Hamilton County's highest-paid employee, Medical Examiner Frank King, likely will have his title changed and pay shaved after a vote of the County Commission this week.
King and forensic pathologist Dr. James Metcalfe will be switching roles ahead of a looming deadline on a state law that first took effect in 2008.
King, a pathologist who makes about $195,000 a year, has been the county's medical examiner since 1986. Metcalfe, who's been with the county since 2007, makes $144,000 annually.
Hamilton County Mayor Jim Coppinger briefly described the move to the County Commission's finance committee as a "cost neutral" change of titles. The commission is expected to vote on the mayor's recommended change Wednesday, but King has been pushing for action for almost four years.
Under the 2008 law, for the county's medical examiner facility to do autopsies after July 1, it must be accredited by the National Association of Medical Examiners, a nonprofit organization that requires the medical examiner be a board-certified pathologist.
King is not board certified, but Metcalfe is.
"This will be the first step; then we have to have that organization come in and do a review of the facility," Coppinger said Monday. "What we were told by Dr. King and Dr. Metcalfe was that was the only sticking point."
King said he would take his boards if he could.
In the early 1980s, he completed a medical residency in pathology and a one-year fellowship in the specialty but never took and passed his boards.
"When I finished my residency, the American Board of Pathology's policy was, as long as you work full-time in your specialty, you can take your boards at any time," King said Monday.
At first, he wasn't convinced he wanted to stay in forensic pathology, but he slowly began to build the office in Hamilton County, which in the beginning was just him and an assistant.
He didn't consider taking his boards until about 10 years later, after working what he describes as at least one three-year period without a single day off -- not even weekends.
And now he can't pass his board -- at least not without years of repeat training -- because of American Board of Pathology changes.
"I thought at that point, 'If I get another job, I really need to have my boards,'" he said. "Well, they'd changed the rules. They said if you've been out of your training more than five years, you have to repeat it."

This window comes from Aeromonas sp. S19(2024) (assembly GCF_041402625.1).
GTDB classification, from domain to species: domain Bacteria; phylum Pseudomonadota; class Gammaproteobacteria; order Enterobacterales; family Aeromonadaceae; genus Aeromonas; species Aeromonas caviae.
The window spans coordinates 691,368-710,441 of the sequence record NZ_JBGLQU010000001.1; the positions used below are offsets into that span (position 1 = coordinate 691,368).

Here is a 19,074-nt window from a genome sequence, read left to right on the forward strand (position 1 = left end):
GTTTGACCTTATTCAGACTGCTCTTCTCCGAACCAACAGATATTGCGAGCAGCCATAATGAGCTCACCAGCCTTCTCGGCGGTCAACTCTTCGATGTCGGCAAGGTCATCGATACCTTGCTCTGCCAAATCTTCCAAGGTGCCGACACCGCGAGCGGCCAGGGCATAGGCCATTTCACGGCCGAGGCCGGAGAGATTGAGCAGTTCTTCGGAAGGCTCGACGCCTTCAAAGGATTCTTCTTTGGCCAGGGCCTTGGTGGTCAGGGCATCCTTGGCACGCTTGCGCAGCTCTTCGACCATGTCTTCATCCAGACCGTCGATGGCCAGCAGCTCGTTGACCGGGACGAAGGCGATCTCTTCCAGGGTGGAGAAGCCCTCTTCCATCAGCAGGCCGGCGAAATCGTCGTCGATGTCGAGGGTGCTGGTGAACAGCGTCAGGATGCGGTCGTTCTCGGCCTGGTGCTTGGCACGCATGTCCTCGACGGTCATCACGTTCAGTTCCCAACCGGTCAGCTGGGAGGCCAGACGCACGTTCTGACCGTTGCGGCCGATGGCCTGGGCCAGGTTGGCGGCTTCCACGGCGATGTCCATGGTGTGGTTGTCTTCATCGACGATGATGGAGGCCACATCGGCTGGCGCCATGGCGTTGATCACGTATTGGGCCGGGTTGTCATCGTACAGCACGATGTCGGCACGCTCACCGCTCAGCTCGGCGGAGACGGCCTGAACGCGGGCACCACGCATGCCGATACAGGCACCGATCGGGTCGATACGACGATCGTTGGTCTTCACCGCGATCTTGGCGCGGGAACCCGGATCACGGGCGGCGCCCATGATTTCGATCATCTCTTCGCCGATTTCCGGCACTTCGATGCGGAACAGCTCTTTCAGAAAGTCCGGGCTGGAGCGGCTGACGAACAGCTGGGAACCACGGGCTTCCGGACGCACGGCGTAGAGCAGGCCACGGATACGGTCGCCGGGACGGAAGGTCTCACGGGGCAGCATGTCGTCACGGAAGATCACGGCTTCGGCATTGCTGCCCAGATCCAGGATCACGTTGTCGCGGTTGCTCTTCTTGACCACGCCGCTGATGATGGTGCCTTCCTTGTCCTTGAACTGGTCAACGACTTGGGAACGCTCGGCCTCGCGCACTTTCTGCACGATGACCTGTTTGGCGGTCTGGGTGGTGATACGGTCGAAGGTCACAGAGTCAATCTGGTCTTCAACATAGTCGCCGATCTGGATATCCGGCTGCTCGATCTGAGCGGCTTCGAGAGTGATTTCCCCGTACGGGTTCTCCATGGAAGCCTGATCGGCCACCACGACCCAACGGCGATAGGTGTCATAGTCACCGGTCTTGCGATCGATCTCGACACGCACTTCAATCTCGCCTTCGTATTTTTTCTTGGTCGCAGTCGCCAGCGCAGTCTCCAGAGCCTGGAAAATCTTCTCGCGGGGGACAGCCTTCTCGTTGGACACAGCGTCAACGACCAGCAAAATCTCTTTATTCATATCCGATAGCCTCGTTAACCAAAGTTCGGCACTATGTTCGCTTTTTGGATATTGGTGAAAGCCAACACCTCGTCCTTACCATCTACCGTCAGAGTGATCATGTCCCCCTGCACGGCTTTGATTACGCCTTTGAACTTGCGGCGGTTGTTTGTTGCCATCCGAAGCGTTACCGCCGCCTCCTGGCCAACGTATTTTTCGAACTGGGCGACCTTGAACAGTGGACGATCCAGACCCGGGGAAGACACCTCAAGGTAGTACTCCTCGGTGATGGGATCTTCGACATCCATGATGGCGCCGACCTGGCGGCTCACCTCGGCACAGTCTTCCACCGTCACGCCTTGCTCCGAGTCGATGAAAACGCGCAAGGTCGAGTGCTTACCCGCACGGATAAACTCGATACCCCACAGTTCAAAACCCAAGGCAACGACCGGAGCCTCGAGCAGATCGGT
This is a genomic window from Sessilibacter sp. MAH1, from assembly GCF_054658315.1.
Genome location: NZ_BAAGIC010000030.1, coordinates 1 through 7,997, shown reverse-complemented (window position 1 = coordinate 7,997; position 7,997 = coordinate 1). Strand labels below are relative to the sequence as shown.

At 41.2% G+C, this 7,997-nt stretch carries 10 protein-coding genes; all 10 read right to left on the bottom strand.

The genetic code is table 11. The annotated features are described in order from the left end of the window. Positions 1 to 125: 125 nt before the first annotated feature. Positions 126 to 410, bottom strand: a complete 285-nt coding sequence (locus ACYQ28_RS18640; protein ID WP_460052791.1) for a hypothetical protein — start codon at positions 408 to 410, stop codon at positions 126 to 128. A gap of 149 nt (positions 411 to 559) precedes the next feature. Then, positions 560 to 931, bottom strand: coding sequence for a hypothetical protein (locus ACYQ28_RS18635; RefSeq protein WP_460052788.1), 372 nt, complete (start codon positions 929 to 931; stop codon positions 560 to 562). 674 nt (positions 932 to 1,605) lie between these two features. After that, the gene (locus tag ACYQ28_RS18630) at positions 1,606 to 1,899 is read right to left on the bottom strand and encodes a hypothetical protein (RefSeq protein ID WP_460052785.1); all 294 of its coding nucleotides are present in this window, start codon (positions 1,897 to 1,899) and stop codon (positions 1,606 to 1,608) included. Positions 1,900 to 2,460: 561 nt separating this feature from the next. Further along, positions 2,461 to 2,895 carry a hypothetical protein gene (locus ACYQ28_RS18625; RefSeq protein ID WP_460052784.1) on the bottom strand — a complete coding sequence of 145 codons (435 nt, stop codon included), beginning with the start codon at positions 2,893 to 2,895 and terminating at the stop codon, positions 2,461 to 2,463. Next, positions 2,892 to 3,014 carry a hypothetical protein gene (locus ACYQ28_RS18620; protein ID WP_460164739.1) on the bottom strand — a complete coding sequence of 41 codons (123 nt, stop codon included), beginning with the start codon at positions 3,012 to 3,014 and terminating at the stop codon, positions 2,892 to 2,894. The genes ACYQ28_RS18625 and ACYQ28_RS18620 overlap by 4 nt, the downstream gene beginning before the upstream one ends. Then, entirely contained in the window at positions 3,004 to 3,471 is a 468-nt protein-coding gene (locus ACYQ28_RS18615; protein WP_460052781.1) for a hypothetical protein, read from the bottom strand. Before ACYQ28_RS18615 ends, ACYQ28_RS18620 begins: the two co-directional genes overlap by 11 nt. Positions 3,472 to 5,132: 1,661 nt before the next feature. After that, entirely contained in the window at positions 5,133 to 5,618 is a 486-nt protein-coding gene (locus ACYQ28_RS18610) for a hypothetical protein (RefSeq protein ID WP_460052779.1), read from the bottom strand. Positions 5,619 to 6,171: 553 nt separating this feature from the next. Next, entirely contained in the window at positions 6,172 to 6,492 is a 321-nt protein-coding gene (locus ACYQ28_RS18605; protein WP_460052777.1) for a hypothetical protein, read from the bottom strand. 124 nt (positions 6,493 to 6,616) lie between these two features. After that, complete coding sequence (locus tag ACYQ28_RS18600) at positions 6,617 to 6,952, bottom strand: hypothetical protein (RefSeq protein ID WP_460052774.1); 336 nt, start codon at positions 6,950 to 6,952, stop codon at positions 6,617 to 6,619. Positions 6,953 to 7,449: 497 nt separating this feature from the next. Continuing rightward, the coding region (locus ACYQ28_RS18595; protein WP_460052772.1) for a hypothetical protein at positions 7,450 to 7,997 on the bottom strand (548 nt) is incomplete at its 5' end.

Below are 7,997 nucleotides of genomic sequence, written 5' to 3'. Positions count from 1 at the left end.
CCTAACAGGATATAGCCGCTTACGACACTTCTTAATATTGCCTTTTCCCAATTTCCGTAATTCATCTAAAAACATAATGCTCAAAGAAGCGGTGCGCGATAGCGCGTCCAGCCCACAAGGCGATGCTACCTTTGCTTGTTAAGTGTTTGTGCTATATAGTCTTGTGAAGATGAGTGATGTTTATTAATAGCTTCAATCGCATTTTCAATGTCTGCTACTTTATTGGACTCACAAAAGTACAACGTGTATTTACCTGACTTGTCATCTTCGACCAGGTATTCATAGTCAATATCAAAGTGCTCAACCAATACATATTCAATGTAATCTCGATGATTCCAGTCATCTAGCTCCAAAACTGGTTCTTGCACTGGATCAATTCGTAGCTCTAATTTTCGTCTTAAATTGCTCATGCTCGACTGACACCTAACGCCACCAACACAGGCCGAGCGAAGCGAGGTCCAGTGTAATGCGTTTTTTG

King said there's no pathology program at any Chattanooga school and, even if there was, he estimated it would take at least three years of taking classes he has already taken, before he could sit for the test.
STATE LAW CHANGES
Shortly after the new law was passed in 2008, members of the National Association of Medical Examiners came to evaluate Hamilton County's office, King said. The group recommended that King and Metcalfe shift roles.
King said he went to then-County Mayor Claude Ramsey to request the change.
"I wanted to do that, Dr. Metcalfe did, but former County Mayor Claude Ramsey did not," King said.
Ramsey asked the state Legislature to pass a private act to extend the compliance date until July 2012, King said, and each year after, he asked Ramsey to swap him and Metcalfe, but Ramsey didn't make the switch.
According to King, Ramsey told him: "'I've got three years, doc, I like it the way it is.'"
Ramsey acknowledged Monday that he did meet with King about the matter years ago but declined to comment further.
Last January, Ramsey became deputy governor, and commissioners named Coppinger to replace him.
Coppinger and King met before the holidays to discuss the pending problem.
Coppinger proposed that the men swap titles and that King take about a $25,000 salary cut while Metcalfe receive a $25,000 hike.
Coppinger then sought the legally required Chattanooga and Hamilton County Medical Society approval of the swap.
"The fact that there were more stringent requirements in the medical examiner's office is something we had been paying attention to," said Rae Bond, the medical society's executive director. "In this particular case, we thought that was an excellent solution."
National Association of Medical Examiners Executive Director Denise McNally said the accreditation process isn't mandatory for membership, but McNally said she's heard it is now required in Tennessee.
Hamilton County received a preliminary accreditation in 2009-10.
"They're lapsed right now, but I do know that they are working on it," said McNally, who's based in Missouri.
King said getting back in the group's good graces is now harder.
"[National Association of Medical Examiners] now has a different inspection protocol, much more thorough, much more demanding. We missed our chance to be accredited three years ago," King said. "That expired because we didn't correct the ... deficiency."
Even if commissioners vote this week to make the switch, King said much more work must be done to meet National Association of Medical Examiner's 30-page checklist of requirements.